Discuss which agreement is best for you with your property or conveyancing solicitor.

Step 3: Exchange Of Contracts

So your property has been marketed successfully and you’ve agreed on a price with a buyer. At this stage the contract is signed by all parties, meaning everyone agrees on the price and the conditions of the sale, as outlined in the contract.

A deposit is paid by the buyer and the contracts are then exchanged. Exchange of contracts simply means that each party ends up holding the copy signed by the other party – the seller has a copy of the contract signed by the buyer and vice versa.

The real estate agent or your property lawyer or conveyancing solicitor can organise the exchange of contracts on your behalf, taking into account any cooling off periods that may apply. 

Step 4: Discharge Of Mortgage 

If applicable, at settlement of the property, the mortgage will need to be discharged. Your conveyancing solicitor or property lawyer will assist with preparing the discharge of mortgage in readiness for settlement. You need to give authority to your conveyancer to communicate with your lender to avoid slowing the process down. 

Step 5: Sold Property with Vacant Possession but Tenant is in Possession - What Happens 

Something to consider is if the property you are selling has a tenant at the time of settlement. A tenant doesn’t have to move out of your property until the term of the lease has expired and a notice to vacate has been served. 

If your property is tenanted, you should try and make sure that the term of the lease has or will expire before settlement.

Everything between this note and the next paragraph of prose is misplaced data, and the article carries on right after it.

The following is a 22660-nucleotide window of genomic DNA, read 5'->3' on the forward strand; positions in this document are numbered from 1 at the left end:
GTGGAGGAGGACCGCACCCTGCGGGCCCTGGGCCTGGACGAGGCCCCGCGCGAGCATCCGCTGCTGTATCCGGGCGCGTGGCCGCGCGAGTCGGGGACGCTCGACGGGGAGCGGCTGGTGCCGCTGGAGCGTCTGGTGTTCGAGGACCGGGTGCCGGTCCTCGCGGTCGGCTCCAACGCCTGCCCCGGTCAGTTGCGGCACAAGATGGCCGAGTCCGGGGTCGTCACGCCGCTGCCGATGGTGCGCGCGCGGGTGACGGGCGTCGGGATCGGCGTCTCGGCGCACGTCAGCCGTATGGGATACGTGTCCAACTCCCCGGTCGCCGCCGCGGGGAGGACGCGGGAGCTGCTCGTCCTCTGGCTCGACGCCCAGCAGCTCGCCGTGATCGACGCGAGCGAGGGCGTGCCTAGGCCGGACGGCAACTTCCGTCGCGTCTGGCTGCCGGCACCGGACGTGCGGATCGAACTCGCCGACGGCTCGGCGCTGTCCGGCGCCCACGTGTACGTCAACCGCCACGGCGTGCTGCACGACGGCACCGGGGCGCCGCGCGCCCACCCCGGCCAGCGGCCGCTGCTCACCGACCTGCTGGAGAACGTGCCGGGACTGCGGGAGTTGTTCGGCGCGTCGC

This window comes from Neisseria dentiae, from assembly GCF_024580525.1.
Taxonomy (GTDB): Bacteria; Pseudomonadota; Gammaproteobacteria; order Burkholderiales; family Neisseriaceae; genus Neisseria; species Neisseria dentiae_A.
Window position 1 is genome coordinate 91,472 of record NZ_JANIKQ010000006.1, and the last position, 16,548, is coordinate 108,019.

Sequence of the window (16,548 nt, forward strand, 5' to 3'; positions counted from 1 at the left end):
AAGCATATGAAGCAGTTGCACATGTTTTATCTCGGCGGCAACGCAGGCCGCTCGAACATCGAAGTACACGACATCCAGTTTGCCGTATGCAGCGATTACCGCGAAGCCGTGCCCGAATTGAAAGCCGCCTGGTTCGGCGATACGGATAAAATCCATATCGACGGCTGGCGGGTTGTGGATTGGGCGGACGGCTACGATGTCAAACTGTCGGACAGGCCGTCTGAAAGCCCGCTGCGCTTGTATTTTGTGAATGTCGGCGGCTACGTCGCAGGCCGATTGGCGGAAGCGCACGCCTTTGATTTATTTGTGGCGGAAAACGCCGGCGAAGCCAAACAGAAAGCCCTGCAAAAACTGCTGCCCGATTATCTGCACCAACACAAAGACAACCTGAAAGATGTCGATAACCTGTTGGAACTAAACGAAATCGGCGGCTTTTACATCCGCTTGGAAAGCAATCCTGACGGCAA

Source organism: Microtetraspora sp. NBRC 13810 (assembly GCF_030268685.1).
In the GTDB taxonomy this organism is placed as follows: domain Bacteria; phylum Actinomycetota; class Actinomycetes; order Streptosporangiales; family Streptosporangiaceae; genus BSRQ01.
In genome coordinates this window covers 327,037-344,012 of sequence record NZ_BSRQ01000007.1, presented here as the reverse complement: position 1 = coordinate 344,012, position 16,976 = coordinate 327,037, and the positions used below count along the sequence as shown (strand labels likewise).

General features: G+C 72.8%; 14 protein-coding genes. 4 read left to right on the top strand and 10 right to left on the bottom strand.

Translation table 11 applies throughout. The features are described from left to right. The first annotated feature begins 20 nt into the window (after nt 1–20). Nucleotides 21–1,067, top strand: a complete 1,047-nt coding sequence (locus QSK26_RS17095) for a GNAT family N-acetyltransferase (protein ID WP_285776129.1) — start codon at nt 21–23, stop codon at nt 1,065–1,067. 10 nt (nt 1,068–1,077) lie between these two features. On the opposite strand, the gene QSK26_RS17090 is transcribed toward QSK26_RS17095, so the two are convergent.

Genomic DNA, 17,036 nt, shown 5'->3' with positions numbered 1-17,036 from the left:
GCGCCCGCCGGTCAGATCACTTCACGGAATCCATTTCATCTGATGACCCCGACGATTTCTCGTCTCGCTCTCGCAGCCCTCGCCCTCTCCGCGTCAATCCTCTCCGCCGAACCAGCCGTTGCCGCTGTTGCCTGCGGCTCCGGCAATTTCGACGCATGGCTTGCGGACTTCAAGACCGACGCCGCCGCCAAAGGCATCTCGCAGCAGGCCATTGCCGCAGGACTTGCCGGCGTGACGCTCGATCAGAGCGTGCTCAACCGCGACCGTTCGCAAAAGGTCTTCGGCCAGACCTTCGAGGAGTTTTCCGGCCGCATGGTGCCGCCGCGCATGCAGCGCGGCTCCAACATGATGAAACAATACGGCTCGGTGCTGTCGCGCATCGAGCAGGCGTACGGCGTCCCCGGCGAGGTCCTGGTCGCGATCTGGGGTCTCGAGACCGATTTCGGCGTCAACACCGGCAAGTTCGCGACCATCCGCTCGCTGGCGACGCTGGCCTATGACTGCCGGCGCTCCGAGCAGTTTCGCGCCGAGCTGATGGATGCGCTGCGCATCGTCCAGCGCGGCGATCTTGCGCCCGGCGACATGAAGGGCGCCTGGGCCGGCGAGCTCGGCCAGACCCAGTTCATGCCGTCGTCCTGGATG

You must also give 30 days’ notice to vacate to the tenant, and the settlement date is normally 42 days after exchange of contracts. Keep this in mind when selling your property if it is tenanted. 

Step 6: Settlement 

If your property is sold with vacant possession, you will need to ensure to vacate prior to or by the time of settlement. It should be left in a clean and tidy condition, and all possessions moved out. 

After settlement has been completed, your conveyancing solicitor or property lawyer will account to you the proceeds of sale that are to be paid to you after any adjustments and any loan repaid. 

Quite often sale proceeds are not available until the next working day. Also keep in mind the change of ownership details will be notified to Council, Water authority and Valuer General when documents are lodged for registration at the Land Titles Office following settlement. 

Having an experienced property lawyer or conveyancing solicitor is important when you’re selling your property for all these reasons discussed. Consider TY Lawyers in Chatswood for all your property law and conveyancing requirements. 

Have a confidential discussion about the sale of your property and get peace of mind throughout the process. Call: 02 8007 0135 today.

Please wait...